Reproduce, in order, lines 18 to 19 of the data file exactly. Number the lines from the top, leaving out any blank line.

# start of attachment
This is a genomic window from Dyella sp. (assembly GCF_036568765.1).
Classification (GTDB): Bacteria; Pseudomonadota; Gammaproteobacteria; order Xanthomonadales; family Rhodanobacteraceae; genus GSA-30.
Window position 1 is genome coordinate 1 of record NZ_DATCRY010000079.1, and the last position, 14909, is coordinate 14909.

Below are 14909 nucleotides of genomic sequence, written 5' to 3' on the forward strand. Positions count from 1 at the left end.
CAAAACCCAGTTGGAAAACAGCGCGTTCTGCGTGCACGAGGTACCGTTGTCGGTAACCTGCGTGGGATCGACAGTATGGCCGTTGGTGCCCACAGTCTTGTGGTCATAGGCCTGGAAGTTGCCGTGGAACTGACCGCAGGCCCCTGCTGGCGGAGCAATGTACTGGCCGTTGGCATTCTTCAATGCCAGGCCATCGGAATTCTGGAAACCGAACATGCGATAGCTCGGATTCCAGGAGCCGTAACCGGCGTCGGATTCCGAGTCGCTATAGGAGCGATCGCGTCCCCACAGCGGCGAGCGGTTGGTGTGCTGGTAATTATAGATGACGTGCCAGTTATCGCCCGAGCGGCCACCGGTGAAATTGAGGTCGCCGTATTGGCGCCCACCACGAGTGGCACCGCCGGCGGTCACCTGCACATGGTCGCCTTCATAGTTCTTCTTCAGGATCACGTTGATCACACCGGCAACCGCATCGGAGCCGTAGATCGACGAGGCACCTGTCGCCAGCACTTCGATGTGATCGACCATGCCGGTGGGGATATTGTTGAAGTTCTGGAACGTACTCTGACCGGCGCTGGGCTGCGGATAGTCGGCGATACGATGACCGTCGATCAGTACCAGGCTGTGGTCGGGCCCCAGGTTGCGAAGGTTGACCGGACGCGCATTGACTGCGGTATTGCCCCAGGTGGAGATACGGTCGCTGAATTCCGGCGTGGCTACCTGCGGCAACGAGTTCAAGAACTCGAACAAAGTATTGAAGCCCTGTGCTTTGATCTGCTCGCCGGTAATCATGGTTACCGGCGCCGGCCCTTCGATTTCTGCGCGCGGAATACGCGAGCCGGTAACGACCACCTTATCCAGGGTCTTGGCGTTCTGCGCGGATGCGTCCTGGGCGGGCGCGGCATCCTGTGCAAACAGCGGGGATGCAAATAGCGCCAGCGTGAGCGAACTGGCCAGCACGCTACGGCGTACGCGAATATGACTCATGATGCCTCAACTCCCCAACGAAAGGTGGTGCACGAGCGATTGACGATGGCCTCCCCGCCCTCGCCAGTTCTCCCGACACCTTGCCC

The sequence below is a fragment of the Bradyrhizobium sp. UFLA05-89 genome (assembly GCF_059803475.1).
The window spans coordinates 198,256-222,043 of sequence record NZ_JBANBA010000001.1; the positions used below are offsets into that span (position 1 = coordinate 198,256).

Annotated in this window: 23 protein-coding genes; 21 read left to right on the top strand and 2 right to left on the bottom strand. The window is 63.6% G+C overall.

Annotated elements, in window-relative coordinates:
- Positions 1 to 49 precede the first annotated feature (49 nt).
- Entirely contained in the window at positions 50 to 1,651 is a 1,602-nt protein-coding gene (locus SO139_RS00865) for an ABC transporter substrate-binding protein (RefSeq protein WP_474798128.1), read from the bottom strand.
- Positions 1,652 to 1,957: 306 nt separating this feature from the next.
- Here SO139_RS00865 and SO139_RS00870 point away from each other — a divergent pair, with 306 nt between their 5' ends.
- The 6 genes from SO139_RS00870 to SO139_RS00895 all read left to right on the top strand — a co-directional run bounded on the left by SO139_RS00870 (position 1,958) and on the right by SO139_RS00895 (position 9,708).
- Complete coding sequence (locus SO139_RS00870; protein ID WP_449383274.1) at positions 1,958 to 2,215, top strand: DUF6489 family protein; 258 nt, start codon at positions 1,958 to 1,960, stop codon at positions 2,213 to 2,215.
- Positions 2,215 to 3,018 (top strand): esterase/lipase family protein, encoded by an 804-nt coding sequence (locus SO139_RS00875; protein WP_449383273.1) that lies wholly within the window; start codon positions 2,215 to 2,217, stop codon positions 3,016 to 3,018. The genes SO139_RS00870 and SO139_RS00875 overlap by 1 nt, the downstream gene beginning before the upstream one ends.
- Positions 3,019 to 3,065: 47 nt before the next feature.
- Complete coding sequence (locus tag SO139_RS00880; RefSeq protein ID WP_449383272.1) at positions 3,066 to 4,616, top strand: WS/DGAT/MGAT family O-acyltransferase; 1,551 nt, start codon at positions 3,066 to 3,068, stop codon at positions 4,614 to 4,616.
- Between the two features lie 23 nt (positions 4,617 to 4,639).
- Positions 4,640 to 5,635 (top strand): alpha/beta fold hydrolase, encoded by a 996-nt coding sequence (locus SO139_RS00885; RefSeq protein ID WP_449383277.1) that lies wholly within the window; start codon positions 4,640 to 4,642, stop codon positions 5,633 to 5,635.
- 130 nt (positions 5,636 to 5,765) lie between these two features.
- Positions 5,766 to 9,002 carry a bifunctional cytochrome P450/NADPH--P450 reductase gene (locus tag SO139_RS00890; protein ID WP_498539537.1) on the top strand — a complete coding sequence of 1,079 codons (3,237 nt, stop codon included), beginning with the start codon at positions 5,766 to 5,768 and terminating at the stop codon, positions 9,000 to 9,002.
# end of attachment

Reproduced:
- Complete coding sequence (locus tag SO139_RS00880; RefSeq protein ID WP_449383272.1) at positions 3,066 to 4,616, top strand: WS/DGAT/MGAT family O-acyltransferase; 1,551 nt, start codon at positions 3,066 to 3,068, stop codon at positions 4,614 to 4,616.
- Between the two features lie 23 nt (positions 4,617 to 4,639).